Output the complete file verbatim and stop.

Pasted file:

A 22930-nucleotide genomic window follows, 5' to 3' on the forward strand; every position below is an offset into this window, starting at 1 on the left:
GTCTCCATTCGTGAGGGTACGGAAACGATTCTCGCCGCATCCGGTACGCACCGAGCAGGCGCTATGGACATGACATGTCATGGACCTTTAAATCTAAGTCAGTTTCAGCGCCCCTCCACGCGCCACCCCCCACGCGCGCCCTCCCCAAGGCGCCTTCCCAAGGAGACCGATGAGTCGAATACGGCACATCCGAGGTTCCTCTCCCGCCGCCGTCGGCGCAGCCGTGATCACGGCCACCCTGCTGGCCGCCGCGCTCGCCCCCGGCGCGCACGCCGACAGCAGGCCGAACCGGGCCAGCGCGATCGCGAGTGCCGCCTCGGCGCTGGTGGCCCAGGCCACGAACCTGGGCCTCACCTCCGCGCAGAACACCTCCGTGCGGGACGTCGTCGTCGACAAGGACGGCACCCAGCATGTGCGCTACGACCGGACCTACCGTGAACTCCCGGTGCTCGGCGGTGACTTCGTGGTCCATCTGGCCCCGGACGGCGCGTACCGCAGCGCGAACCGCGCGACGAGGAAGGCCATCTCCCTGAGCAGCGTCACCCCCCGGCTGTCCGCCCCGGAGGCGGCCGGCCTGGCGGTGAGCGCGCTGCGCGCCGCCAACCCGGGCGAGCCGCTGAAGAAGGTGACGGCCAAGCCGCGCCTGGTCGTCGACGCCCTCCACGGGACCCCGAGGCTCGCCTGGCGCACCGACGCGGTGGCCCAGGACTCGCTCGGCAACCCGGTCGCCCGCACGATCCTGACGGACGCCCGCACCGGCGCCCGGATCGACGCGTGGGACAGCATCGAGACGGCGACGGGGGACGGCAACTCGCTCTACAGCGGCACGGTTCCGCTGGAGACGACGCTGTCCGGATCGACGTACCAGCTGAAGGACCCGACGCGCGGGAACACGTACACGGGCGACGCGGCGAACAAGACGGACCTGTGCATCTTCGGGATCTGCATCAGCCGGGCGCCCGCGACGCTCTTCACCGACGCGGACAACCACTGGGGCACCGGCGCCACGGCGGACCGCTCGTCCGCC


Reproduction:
A 22930-nucleotide genomic window follows, 5' to 3' on the forward strand; every position below is an offset into this window, starting at 1 on the left:
GTCTCCATTCGTGAGGGTACGGAAACGATTCTCGCCGCATCCGGTACGCACCGAGCAGGCGCTATGGACATGACATGTCATGGACCTTTAAATCTAAGTCAGTTTCAGCGCCCCTCCACGCGCCACCCCCCACGCGCGCCCTCCCCAAGGCGCCTTCCCAAGGAGACCGATGAGTCGAATACGGCACATCCGAGGTTCCTCTCCCGCCGCCGTCGGCGCAGCCGTGATCACGGCCACCCTGCTGGCCGCCGCGCTCGCCCCCGGCGCGCACGCCGACAGCAGGCCGAACCGGGCCAGCGCGATCGCGAGTGCCGCCTCGGCGCTGGTGGCCCAGGCCACGAACCTGGGCCTCACCTCCGCGCAGAACACCTCCGTGCGGGACGTCGTCGTCGACAAGGACGGCACCCAGCATGTGCGCTACGACCGGACCTACCGTGAACTCCCGGTGCTCGGCGGTGACTTCGTGGTCCATCTGGCCCCGGACGGCGCGTACCGCAGCGCGAACCGCGCGACGAGGAAGGCCATCTCCCTGAGCAGCGTCACCCCCCGGCTGTCCGCCCCGGAGGCGGCCGGCCTGGCGGTGAGCGCGCTGCGCGCCGCCAACCCGGGCGAGCCGCTGAAGAAGGTGACGGCCAAGCCGCGCCTGGTCGTCGACGCCCTCCACGGGACCCCGAGGCTCGCCTGGCGCACCGACGCGGTGGCCCAGGACTCGCTCGGCAACCCGGTCGCCCGCACGATCCTGACGGACGCCCGCACCGGCGCCCGGATCGACGCGTGGGACAGCATCGAGACGGCGACGGGGGACGGCAACTCGCTCTACAGCGGCACGGTTCCGCTGGAGACGACGCTGTCCGGATCGACGTACCAGCTGAAGGACCCGACGCGCGGGAACACGTACACGGGCGACGCGGCGAACAAGACGGACCTGTGCATCTTCGGGATCTGCATCAGCCGGGCGCCCGCGACGCTCTTCACCGACGCGGACAACCACTGGGGCACCGGCGCCACGGCGGACCGCTCGTCCGCC